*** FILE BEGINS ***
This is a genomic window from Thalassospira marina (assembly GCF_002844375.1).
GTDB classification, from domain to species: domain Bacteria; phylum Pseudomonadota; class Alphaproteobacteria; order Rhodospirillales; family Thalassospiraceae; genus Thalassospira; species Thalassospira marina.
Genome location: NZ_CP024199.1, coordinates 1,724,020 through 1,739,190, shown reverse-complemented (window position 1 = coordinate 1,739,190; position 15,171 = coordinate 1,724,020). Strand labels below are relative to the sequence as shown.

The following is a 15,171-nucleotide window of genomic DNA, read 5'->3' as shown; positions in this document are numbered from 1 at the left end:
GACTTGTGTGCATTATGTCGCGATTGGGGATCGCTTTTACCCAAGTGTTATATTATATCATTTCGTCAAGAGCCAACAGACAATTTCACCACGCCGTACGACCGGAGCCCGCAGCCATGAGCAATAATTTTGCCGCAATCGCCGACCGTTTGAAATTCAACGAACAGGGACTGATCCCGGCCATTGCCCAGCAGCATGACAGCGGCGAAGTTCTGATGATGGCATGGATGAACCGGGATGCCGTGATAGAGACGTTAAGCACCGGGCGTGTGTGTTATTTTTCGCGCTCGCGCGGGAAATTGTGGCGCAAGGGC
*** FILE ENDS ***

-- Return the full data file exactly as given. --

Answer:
This is a genomic window from Thalassospira marina (assembly GCF_002844375.1).
GTDB classification, from domain to species: domain Bacteria; phylum Pseudomonadota; class Alphaproteobacteria; order Rhodospirillales; family Thalassospiraceae; genus Thalassospira; species Thalassospira marina.
Genome location: NZ_CP024199.1, coordinates 1,724,020 through 1,739,190, shown reverse-complemented (window position 1 = coordinate 1,739,190; position 15,171 = coordinate 1,724,020). Strand labels below are relative to the sequence as shown.

The following is a 15,171-nucleotide window of genomic DNA, read 5'->3' as shown; positions in this document are numbered from 1 at the left end:
GACTTGTGTGCATTATGTCGCGATTGGGGATCGCTTTTACCCAAGTGTTATATTATATCATTTCGTCAAGAGCCAACAGACAATTTCACCACGCCGTACGACCGGAGCCCGCAGCCATGAGCAATAATTTTGCCGCAATCGCCGACCGTTTGAAATTCAACGAACAGGGACTGATCCCGGCCATTGCCCAGCAGCATGACAGCGGCGAAGTTCTGATGATGGCATGGATGAACCGGGATGCCGTGATAGAGACGTTAAGCACCGGGCGTGTGTGTTATTTTTCGCGCTCGCGCGGGAAATTGTGGCGCAAGGGC